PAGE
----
Sage One was launched in 2009 but under a different name from a different company. Sage One originated from the Softline acquisition with a little-known product called Sage Pastel My Business Online which Sage rebranded and relaunched in 2014 as Sage One. Developed in South Africa specifically for South African businesses, it was expanded to the UK market and then to the US and Canada and has grown to more than 100,000 subscriptions in 2015 becoming a leading option for businesses considering entry-level accounting software.

Sage acquired little known Haitek Solutions in March 2001. Haitek was a long-time manufacturing and ERP developer in Northeast Ohio having written Envision ERP for Sage 500 (formerly MAS 500). Note: Launched initially as Acuity Financials by State of the Art, the product went through a flurry of rebrands including Best Enterprise Suite, Sage Enterprise Suite, MAS 500, and Sage MAS 500 before becoming Sage 500. This should not be confused with Sage Line 500 or Sage 500 UK which is the former Tetra product.

e2b teknologies traces its roots to Haitek with the same executive management team and approximately 15 of the original employees still on staff. This was Haitek’s second ERP product (it’s first was Shop-IV which integrated with Thoroughbred Software’s Solution-IV accounting) in the early to mid 1990s.

An interesting aside – e2b teknologies wrote several pieces of software (including EDI) in the mid 1990s for Datalogix, the previous owner of a process manufacturing ERP system called Computer Integrated Manufacturing for Process or CIMPRO. Datalogix was part of Oracle at the time but later sold Cimpro to MAI Software to focus on the Datalogix Global Enterprise Manufacturing Management System (GEMMS) process manufacturing software which we understand has become a central part of the Oracle Process Manufacturing which is now part of ORacle eBusiness Suite. Cimpro was then subsequently sold to Adonix in 2002 and lives on today as the Sage X3 process manufacturing system.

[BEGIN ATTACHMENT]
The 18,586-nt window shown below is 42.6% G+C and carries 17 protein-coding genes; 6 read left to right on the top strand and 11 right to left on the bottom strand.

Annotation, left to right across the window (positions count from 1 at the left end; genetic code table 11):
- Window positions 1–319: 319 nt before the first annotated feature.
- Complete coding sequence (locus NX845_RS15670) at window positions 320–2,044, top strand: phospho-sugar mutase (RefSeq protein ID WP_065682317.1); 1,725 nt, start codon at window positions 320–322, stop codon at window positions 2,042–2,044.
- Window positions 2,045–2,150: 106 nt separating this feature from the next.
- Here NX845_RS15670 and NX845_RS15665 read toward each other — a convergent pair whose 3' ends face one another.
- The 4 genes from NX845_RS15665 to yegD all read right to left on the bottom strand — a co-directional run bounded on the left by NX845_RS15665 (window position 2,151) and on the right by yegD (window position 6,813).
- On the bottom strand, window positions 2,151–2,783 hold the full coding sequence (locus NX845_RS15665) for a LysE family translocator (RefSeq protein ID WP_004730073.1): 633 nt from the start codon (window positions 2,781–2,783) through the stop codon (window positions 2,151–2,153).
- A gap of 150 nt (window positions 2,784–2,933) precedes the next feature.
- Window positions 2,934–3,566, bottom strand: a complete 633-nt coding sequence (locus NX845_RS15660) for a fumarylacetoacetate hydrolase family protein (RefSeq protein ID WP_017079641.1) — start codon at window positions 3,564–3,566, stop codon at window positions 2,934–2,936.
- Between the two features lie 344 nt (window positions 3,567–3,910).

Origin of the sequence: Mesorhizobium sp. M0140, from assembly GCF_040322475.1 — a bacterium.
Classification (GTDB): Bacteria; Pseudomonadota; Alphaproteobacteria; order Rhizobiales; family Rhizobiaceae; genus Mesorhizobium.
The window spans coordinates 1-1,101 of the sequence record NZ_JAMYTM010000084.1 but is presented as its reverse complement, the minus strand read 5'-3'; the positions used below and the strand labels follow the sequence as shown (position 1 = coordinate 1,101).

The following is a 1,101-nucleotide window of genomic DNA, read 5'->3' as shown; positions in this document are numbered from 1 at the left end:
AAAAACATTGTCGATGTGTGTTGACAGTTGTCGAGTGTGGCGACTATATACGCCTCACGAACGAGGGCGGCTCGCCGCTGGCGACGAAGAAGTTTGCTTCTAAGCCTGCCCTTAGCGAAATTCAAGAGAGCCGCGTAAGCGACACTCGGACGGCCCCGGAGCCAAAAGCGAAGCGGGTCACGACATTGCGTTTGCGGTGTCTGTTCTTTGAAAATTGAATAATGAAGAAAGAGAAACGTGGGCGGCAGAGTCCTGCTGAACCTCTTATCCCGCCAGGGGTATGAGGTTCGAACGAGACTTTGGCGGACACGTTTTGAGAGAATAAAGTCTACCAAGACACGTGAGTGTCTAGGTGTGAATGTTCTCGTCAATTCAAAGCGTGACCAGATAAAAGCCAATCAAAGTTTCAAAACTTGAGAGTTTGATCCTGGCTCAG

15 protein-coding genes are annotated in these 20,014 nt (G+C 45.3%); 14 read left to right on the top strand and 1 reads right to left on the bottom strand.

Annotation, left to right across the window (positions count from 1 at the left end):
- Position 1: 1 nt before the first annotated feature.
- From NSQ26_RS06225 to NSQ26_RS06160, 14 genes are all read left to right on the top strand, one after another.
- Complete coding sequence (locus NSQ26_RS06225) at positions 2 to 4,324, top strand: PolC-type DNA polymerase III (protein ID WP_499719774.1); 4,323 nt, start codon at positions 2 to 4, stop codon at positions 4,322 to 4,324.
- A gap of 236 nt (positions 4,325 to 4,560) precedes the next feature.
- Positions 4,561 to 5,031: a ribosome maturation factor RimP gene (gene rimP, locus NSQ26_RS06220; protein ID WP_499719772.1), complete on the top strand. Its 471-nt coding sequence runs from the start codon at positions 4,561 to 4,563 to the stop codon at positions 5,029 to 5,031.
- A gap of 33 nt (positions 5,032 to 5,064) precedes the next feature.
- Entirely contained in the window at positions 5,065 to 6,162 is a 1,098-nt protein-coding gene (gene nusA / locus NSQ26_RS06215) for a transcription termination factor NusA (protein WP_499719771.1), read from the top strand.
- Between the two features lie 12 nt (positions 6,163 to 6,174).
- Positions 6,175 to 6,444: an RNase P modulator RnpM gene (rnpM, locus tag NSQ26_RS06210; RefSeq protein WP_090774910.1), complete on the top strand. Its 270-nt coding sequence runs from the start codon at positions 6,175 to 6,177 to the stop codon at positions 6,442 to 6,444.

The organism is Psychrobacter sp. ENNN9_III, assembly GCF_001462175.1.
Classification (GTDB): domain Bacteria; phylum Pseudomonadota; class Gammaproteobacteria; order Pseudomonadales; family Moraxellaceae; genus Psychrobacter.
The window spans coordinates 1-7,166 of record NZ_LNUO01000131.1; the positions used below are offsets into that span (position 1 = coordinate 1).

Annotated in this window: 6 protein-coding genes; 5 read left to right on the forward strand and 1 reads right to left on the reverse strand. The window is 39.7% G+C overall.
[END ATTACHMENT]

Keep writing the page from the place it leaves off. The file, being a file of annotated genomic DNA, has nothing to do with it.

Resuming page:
Sage X3 is one of the key strategic global ERP products from Sage designed for larger wholesale distribution, discrete manufacturing, and process manufacturing businesses. Sage continues to make considerable investments in Sage X3 to expand core functionality and to keep the product current with modern technologies.

Sage could easily trace its roots back earlier than 1981 (as they do publicly). Several products acquired by Sage through the years date back much earlier. For example, Sage 300 (formerly Accpac) got its start as EasyBusiness Systems developed for the CP/M operating system in 1976 by the Basic Software Group and distributed by Information Unlimited Software. This was ported to MS-DOS and the IBM-PC in 1983. The product was renamed Accpac Plus in 1987 and became the standard for mid-market accounting in Canada. Accpac stood for “A Complete and Comprehensive Program for Accounting Control.” Accpac Plus was officially discontinued by Sage in 2006. Interestly, a company called Softrax continues to support Accpac Plus customers on a derivative product they offer called Adagio. Several former Accpac products seem to have been all but forgotten about including BPI Accounting which was an early product for the Apple and IBM personal computers marketed in the 1980s. Originally BPI Systems accounting, Computer Associates acquired it in 1987 and marketed it as Accpac Easy for a short period of time. It was discontinued by Sage in 2008.

Another entry-level accounting application is available from Sage for customers primarily in the Canadian market. Called Sage 50 Canadian Edition (or Canada), this is the former Simply Accounting product developed initially by Bedford Software in 1985. Computer Associates acquired Simply Accounting in 1996 merging it into it’s Accpac International division in 1998. Accpac (CA) acquired SBT Accounting in 2000.  Sage then acquired these three products in 2004 from Computer Associates.

But perhaps the oldest product in Sage’s portfolio is Timberline, founded in Oregon in 1971 by John Gorman. Master Builder was founed by Dan Smith around 1980. Sage 300 Contractor (Master Builder) and Sage 300 Construction & Real Estate or CRE (Timberline) are also still available and core to Sage’s business.